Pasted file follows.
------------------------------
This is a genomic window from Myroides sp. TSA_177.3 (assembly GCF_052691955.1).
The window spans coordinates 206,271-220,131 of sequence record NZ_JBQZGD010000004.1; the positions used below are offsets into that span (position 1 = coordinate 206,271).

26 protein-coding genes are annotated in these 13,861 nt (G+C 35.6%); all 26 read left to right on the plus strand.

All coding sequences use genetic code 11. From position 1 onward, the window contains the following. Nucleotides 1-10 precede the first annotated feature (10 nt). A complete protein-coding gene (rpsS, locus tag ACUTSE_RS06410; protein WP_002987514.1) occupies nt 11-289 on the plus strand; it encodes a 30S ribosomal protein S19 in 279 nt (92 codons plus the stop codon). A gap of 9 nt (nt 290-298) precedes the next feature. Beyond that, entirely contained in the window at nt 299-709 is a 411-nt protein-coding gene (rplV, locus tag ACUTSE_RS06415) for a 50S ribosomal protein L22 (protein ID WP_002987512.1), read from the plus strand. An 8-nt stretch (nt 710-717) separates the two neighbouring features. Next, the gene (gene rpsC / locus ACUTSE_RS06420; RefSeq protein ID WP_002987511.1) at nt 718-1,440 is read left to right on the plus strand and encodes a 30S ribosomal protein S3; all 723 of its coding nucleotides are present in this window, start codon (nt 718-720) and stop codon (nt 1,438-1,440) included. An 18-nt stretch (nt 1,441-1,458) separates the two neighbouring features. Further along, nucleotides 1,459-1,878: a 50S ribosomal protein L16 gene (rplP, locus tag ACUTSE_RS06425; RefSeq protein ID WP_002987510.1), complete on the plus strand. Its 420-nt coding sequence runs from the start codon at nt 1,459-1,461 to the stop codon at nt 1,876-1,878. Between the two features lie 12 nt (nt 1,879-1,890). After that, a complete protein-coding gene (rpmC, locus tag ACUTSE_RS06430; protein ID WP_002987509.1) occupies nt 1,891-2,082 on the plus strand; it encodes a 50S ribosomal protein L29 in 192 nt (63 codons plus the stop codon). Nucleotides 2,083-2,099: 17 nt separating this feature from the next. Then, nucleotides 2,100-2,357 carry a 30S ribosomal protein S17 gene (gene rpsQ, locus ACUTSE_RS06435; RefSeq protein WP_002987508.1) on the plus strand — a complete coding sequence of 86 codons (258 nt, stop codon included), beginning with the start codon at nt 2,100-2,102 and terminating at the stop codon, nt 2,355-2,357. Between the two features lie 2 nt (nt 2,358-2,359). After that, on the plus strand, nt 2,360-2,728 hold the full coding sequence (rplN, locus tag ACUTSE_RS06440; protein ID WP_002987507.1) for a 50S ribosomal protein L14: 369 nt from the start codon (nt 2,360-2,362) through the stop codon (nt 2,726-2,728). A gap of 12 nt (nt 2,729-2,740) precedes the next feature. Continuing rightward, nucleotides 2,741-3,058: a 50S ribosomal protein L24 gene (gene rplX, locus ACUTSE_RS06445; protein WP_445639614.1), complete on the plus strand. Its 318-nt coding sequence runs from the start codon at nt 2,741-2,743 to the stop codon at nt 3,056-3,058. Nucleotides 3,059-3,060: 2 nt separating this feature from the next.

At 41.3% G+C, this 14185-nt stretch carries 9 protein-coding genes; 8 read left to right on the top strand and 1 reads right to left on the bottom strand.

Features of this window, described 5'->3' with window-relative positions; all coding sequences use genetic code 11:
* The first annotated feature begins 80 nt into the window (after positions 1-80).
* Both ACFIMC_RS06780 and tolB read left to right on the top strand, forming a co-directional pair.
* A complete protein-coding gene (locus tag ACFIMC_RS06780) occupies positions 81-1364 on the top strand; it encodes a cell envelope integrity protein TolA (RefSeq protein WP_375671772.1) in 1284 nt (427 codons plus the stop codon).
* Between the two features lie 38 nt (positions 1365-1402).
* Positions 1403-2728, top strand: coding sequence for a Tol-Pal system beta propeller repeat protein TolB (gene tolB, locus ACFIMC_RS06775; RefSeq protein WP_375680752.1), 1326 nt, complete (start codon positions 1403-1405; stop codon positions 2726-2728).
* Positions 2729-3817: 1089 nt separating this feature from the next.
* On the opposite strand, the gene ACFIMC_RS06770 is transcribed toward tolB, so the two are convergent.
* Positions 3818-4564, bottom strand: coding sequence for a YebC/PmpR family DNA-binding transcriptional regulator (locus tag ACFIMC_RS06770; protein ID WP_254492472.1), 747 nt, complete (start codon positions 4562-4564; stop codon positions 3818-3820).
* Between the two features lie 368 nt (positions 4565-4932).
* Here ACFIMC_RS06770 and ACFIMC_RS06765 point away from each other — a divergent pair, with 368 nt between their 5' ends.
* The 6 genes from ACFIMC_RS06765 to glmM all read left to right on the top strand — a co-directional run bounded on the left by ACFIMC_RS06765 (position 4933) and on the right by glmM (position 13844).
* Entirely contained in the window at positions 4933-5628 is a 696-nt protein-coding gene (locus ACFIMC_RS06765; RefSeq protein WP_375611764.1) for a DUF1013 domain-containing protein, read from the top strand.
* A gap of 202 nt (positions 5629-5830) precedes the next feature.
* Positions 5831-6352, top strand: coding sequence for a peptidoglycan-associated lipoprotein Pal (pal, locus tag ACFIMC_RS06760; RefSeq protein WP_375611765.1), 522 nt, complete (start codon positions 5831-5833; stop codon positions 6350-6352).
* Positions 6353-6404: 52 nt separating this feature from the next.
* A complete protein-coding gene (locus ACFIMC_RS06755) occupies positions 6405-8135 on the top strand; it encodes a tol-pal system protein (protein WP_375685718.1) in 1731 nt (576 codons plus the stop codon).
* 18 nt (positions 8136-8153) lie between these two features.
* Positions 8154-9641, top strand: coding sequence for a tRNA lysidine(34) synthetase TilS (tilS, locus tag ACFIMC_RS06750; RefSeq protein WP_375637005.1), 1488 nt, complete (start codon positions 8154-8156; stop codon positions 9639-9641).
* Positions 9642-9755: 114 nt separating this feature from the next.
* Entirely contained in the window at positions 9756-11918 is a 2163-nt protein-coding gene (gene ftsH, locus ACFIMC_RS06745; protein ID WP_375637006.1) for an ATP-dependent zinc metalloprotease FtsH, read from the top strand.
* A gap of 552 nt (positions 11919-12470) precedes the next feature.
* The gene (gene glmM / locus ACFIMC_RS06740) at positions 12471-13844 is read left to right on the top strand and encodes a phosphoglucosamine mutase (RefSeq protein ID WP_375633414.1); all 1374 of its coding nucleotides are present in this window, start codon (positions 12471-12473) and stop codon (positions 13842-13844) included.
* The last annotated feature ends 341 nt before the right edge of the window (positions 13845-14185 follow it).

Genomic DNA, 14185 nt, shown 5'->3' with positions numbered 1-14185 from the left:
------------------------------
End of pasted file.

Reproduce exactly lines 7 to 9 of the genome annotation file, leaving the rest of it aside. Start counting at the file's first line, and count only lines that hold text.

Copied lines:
* The first annotated feature begins 80 nt into the window (after positions 1-80).
* Both ACFIMC_RS06780 and tolB read left to right on the top strand, forming a co-directional pair.
* A complete protein-coding gene (locus tag ACFIMC_RS06780) occupies positions 81-1364 on the top strand; it encodes a cell envelope integrity protein TolA (RefSeq protein WP_375671772.1) in 1284 nt (427 codons plus the stop codon).